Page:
A narrator was there to move the action along and at a fully staged production the pigeons would be shown via puppetry. I don't have a song listing, but they were quite strong throughout, as we discovered that Gunter was a disappointment to his father and determined to prove his worth and Julian yearning for his true love. Julian's song about the destruction of churches and precious pieces of art wasn't successful, but by and large the songs moved the story forward nicely and developed the men well.
The mission at the heart of the story was a little vague. Allied troops are trapped in an Italian mountain region called Colvi Vecchia and Julian and Sandy are asked to try and sneak by enemy lines via different paths so they can get a message out by pigeon and call for help. They have a better chance of getting through if they take two different routes and get as far away from enemy guns (and falcons) as possible since the pigeons are now targeted for death. Finally, about halfway through the show when they meet for this mission, the Yank and the Brit join in a duet.
The finale sums up beautifully the dangers the pigeons faced and the beauty of their flight in a song that all three characters join in on. Logically, it's understandable how the show might build from solos to a duet to that finale in which all three join their voices. But in fact that final number would make an excellent opening number -- it neatly spells out who the Pigeon Boys are and how dangerous their jobs were for the birds, not to mention nicely capturing the men's rapture over birds in flight. It really should be moved to the beginning of the show.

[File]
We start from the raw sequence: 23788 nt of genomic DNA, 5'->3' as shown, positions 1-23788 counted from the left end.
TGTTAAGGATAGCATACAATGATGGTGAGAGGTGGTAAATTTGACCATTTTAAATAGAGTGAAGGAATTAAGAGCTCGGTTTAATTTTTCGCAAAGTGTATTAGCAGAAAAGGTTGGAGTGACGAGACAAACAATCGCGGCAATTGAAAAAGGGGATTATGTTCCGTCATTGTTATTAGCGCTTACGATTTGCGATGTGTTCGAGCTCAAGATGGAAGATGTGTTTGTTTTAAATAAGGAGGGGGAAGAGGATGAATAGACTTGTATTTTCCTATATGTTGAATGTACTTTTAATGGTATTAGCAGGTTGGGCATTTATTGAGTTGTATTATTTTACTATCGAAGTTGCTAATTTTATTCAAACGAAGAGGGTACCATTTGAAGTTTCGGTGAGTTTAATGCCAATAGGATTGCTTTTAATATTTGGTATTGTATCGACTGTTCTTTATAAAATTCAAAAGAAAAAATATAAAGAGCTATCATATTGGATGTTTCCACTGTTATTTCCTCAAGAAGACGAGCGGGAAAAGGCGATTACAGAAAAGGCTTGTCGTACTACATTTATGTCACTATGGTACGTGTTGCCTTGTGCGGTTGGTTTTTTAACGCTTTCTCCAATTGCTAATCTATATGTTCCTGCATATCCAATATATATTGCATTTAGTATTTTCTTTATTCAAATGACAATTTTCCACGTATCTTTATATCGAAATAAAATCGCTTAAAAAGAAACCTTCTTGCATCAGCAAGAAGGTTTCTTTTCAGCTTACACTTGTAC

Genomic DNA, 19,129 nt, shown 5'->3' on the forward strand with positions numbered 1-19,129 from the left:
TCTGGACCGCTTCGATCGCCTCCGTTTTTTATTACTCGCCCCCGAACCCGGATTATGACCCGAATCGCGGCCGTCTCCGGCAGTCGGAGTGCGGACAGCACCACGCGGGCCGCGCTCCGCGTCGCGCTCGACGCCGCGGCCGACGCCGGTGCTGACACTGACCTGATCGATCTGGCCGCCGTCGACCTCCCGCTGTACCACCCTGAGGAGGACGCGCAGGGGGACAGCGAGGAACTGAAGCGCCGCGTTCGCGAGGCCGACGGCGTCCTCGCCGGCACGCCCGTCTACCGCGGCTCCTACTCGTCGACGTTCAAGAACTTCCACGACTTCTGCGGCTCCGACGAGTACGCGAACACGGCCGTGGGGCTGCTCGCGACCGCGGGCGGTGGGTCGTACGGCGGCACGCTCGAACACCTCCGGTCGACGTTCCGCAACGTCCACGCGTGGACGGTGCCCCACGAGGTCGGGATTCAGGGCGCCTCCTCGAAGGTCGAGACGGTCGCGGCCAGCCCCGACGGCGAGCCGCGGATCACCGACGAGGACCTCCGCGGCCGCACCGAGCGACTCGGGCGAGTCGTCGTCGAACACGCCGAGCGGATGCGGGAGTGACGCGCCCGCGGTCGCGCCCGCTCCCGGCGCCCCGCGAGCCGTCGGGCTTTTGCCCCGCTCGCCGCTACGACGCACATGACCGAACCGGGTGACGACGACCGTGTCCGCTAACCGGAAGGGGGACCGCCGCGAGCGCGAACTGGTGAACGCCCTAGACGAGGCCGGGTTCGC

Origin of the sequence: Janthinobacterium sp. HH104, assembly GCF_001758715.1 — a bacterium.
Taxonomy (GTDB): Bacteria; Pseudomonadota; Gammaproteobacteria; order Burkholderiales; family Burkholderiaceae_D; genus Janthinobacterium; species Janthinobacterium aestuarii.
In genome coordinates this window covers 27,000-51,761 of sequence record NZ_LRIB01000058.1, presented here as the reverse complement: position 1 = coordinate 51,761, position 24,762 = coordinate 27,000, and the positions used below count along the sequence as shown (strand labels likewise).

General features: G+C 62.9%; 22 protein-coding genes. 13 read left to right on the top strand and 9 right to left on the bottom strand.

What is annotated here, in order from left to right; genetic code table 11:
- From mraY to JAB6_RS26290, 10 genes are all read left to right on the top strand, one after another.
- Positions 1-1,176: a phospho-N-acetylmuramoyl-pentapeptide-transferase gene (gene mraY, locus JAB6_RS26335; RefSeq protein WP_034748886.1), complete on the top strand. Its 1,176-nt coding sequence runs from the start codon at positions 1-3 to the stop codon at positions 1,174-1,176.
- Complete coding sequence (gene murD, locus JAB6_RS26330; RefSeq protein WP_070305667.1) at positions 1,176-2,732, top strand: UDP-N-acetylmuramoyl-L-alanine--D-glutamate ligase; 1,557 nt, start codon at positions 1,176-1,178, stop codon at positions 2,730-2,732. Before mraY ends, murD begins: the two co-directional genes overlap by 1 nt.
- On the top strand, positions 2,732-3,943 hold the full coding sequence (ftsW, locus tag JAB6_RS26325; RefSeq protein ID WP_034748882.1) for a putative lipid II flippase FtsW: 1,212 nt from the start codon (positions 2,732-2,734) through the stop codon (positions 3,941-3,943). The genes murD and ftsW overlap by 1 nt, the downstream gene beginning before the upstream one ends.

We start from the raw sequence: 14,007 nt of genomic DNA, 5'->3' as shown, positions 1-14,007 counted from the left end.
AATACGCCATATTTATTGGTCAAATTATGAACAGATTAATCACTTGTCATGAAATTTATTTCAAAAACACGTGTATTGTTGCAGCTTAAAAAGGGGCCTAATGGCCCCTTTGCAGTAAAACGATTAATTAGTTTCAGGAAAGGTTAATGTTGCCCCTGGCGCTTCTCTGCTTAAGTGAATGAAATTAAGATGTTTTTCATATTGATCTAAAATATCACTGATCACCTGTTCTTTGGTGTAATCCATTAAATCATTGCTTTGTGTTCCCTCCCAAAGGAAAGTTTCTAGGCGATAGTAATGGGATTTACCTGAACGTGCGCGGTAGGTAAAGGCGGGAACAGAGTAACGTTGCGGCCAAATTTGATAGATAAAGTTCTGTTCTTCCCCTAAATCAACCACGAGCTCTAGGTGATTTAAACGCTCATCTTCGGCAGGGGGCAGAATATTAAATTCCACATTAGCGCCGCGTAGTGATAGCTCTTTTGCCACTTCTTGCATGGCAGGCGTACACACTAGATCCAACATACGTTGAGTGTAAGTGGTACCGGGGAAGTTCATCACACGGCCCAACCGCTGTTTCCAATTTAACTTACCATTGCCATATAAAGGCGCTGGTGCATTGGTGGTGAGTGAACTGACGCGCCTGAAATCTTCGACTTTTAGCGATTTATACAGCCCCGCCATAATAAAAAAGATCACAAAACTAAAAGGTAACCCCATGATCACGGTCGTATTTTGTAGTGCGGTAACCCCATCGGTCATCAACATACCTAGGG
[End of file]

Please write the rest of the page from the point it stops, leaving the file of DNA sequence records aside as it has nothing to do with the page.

A flash forward early in the show -- in which the Yank can't make the time to meet up with an old Army buddy and is told the pigeon corp will be disbanded -- is quite unnecessary. That bit of info, if necessary, could be conveyed in a new final number, maybe one that shows the three men rhapsodizing over the birds and what it might be like to take flight, a nice metaphor for their souls taking flight after the ravages of war.
it all depends on the execution and how the birds are imaginatively created with puppetry down the road. Certainly the climactic action scene will be a big challenge to make convincing and moving. But they've already produced a number of solid songs, good characters and a story that's unusual to say the least. Credit goes to Anne Berlin for the book and lyrics and Andrew Bleckner for the music. They're ably assisted by the three actors who shape their characters well and sing the challenging but memorable numbers with elan. It will be fun to see if The Pigeon Boys can build on this sturdy framework.
The Theater Season 2011-2012 (on a four star scale)
All's Well That Ends Well/Shakespeare in the Park **
Broadway By The Year: 1997 ** 1/2
Crane Story **
Cymbeline at Barrow Street Theatre ***
Follies *** 1/2
Hero: The Musical * 1/2
Lake Water **
Master Class w Tyne Daly ** 1/2
Measure For Measure/Shakespeare in the Park ***
Olive and The Bitter Herbs ** 1/2
One Arm ***
The Select (The Sun Also Rises) ** 1/2
Septimus & Clarissa *** 1/2
Silence! The Musical * 1/2
Spiderman: Turn Off The Dark * 1/2
Sweet and Sad **
Unnatural Acts ***
NEW YORK MUSICAL THEATRE FESTIVAL 2011
FRINGEFEST NYC 2011
The Bardy Bunch **
Books On Tape ** 1/2
Hard Travelin' With Woody ***
Leonard Cohen Koans *** 1/2
The More Loving One **
The Mountain Song *** 1/2
Paper Cuts ***
Parker & Dizzy's Fabulous Journey To The End Of The Rainbow ** 1/2
Pearl's Gone Blue ***
Rachel Calof ** 1/2
Romeo & Juliet: Choose Your Own Ending **
2 Burn * 1/2
Walls and Bridges **
What The Sparrow Said ** 1/2
Yeast Nation ***
Thanks for reading. Michael Giltz is the cohost of Showbiz Sandbox, a weekly pop culture podcast that reveals the industry take on entertainment news of the day and features top journalists and opinion makers as guests. It's available for free on iTunes. Visit Michael Giltz at his website and his daily blog. Download his podcast of celebrity interviews and his radio show, also called Popsurfing and also available for free on iTunes. Link to him on Netflix and gain access to thousands of ratings and reviews.
Note: Michael Giltz was provided with free tickets to these show with the understanding that he would be writing a review.